Steve Bartholomew  



(This article was originally published by Ancient American Magazine, December 1997.  It is posted here with permission of Mr Wayne May, Managing Editor.)

I stopped in the middle of the trail, bewildered.  I had followed directions to the letter - what I was looking for should be right in front of me.   On this barren peninsula, with the Pacific Ocean crashing far below, I could find nothing but the trail itself and knee-high brown grass.  It was one of the most desolate places I had ever seen.

That was more than ten years ago, shortly after I had first become interested in the "Mystery Walls" of Northern California.  I was about to discover they could be not only mysterious, but at times invisible.  

I had hiked out to the northern tip of the Pt. Reyes peninsula, which lies off the coast of Marin County.  This place is usually called Tomales Point, after Tomales Bay which separates it from the mainland.  Some maps show it as Pierce Point, named after the dairy ranch which operated here for nearly a hundred years.  The old buildings are still standing and are now a National Park exhibit, located at the trail head. 

I had been given directions by Russell Swanson of Berkeley, a fellow member of the Western Epigraphic Society.  At the time, Russell was the only person I knew who had actually been out to look at this site.  I would soon realize that hundreds of people visit this place every year, but few of them ever see it. 

I am still constantly surprised at the fact that few people, even in Northern California, have even heard of the Mystery Walls.  Since chances are you're among that group, I had better explain:

Some years ago it was noticed by someone that there are strange-looking rock walls in various places around Northern California.  I once had a long argument with a professional archeologist from U.C. Berkeley, while on a field trip.  She stoutly defended the Official Position:  these walls were all built during the 19th Century by cattle ranchers.

Well, okay.  No one disputes that some of these walls were made by ranchers.  But, then again, some of them are strange...

Pt. Reyes is strange.

On that summer afternoon several years ago, I stopped and marveled at my surroundings.  I had seen a few other hikers on the trail, but not many walk out this far.  It was like being on the edge of the world.  To the east was the narrow expanse of Tomales Bay and beyond, the rolling hills of Marin County, prosperous and comfortable. 

On the other side was nothing but the vast Pacific Ocean, a sheer drop of five hundred feet to the beach below, not a single rock or island to mar the surface of the perfect sea stretching westward all the way to Japan.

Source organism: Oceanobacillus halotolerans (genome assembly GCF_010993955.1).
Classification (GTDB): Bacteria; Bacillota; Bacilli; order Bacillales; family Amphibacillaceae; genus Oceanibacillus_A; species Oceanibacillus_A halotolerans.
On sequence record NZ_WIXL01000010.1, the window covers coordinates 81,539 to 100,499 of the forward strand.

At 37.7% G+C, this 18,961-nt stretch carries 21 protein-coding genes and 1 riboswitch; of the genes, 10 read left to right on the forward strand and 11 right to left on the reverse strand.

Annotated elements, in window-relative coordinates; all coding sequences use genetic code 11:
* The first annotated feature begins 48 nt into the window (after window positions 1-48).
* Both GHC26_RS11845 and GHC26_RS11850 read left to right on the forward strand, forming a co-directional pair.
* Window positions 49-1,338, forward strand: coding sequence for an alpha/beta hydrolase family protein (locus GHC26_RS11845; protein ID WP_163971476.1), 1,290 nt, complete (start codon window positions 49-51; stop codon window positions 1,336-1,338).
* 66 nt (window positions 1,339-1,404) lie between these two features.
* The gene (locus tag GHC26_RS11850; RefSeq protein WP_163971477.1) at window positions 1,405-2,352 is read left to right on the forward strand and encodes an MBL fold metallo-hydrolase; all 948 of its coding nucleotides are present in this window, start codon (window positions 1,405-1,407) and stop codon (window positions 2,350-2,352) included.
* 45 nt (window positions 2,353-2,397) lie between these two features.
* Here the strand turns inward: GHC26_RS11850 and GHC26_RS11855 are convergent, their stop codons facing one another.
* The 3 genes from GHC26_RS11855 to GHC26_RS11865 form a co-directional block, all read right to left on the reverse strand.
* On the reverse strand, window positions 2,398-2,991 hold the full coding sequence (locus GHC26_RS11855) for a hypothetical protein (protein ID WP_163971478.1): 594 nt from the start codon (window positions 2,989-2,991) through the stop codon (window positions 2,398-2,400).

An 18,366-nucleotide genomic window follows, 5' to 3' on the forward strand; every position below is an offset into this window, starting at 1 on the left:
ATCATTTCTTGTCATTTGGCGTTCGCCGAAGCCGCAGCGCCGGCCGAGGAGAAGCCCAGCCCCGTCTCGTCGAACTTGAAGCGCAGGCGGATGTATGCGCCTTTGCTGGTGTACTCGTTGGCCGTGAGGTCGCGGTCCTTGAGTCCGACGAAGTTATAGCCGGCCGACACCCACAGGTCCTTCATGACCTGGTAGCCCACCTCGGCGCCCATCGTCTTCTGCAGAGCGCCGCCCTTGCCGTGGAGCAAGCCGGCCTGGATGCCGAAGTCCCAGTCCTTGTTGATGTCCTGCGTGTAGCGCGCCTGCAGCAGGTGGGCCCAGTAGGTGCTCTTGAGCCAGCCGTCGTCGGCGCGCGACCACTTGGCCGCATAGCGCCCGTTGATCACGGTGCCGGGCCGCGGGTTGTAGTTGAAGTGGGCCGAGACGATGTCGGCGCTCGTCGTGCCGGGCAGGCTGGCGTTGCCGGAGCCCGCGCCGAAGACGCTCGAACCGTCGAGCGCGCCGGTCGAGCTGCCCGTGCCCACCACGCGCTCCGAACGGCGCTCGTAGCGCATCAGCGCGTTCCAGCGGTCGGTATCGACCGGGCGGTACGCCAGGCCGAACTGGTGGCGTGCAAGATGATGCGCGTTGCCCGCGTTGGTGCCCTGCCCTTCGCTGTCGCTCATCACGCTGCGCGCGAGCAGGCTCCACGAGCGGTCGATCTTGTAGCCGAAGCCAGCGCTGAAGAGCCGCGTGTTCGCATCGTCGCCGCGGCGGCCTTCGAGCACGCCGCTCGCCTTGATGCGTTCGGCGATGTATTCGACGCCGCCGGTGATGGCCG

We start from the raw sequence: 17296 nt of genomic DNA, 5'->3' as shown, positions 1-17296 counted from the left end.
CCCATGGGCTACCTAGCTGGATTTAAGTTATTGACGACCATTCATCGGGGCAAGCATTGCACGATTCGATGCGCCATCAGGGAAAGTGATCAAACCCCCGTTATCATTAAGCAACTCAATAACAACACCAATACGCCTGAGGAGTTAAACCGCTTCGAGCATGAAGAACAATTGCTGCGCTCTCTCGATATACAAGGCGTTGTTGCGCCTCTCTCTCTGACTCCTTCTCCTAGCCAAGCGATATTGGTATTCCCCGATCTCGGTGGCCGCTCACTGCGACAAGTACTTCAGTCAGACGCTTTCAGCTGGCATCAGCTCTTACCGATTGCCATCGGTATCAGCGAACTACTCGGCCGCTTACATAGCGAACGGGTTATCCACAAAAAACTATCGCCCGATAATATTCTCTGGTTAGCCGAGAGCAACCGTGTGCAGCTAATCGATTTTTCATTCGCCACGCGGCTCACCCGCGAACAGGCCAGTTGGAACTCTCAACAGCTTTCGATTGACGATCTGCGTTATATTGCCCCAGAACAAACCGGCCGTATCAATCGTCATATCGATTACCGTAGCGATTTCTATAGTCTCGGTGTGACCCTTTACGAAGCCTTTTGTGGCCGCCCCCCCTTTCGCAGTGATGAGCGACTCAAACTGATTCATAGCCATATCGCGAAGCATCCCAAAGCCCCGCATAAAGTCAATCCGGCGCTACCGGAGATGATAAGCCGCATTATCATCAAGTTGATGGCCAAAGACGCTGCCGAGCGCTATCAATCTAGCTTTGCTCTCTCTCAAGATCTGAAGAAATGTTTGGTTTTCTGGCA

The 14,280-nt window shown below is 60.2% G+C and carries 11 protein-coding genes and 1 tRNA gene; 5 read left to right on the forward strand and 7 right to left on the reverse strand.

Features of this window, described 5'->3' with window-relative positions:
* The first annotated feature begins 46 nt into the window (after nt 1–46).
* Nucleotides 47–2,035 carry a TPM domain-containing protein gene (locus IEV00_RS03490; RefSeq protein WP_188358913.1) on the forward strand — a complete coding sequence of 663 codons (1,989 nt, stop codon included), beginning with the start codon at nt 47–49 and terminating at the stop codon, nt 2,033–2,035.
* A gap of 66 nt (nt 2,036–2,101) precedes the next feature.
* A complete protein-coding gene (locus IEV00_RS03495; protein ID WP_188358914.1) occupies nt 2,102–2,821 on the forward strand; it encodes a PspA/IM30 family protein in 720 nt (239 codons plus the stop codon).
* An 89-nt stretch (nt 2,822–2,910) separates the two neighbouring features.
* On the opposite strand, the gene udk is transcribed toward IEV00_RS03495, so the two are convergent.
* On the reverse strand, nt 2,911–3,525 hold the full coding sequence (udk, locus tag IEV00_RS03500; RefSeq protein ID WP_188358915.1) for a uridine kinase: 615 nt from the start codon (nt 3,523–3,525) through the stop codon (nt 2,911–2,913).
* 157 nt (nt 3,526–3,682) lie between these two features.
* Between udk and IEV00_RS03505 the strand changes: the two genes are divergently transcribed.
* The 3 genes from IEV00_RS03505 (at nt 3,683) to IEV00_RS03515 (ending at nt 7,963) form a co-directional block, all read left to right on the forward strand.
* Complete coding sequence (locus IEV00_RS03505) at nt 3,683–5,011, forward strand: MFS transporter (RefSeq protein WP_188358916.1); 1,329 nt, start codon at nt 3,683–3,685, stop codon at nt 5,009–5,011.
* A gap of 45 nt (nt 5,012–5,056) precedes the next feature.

Underneath Tomales Bay lies the San Andreas Fault.  In fact Pt. Reyes doesn't even belong here - geologically it doesn't match the mainland to the east.  Millions of years ago this was a part of Los Angeles.  With the help of the Fault it has been moving northward at the rate of about an inch a year.  Someday it will belong to Oregon. 

I looked around me.  The land here reminded me of the look of some parts of Scotland, with its barren hills and ancient barrows and tumuli.  The peninsula out here bears not a single tree - during the winter frightful storms howl in from the sea, uprooting any large plant life.  The ground is solid granite with a thin layer of soil. 

But where was this mysterious stone wall I had been told of?  On my left, near the edge of the cliff I noticed a large boulder - rather odd, I thought.  My informant had not mentioned that.  Yet there was supposed to be a stone wall here, or the remnant of one.  Why wasn't I seeing it? 

It was then I had what I can only describe as an "anomalous experience."

Recently I'd heard someone discussing these strange rock walls.  He'd mentioned in passing that the walls themselves seem to have the ability to make themselves invisible, unless you're ready to see them.  I certainly didn't believe that.  Nevertheless, I decided on a small experiment. 

Standing on the trail with my eyes closed, I said a little prayer, or request.  I wasn't even sure who I was asking - Nature spirits, or the guardians of rocks?  I merely asked permission to see the wall for myself. 

What happened next still gives me gooseflesh when I remember.  I opened my eyes and heard - a sound.  I could not begin to describe it, except that it was like a voice in the wind.  I didn't understand what it said, but it was a human voice, as if I heard a voice carried from miles away on a freakish gust.   At the same moment I had a sensation of giddiness, like a brief dizzy spell.  Something strange was happening.

I took two or three steps off the trail, as if trying to regain my balance.  I looked down at my feet.  And saw the wall.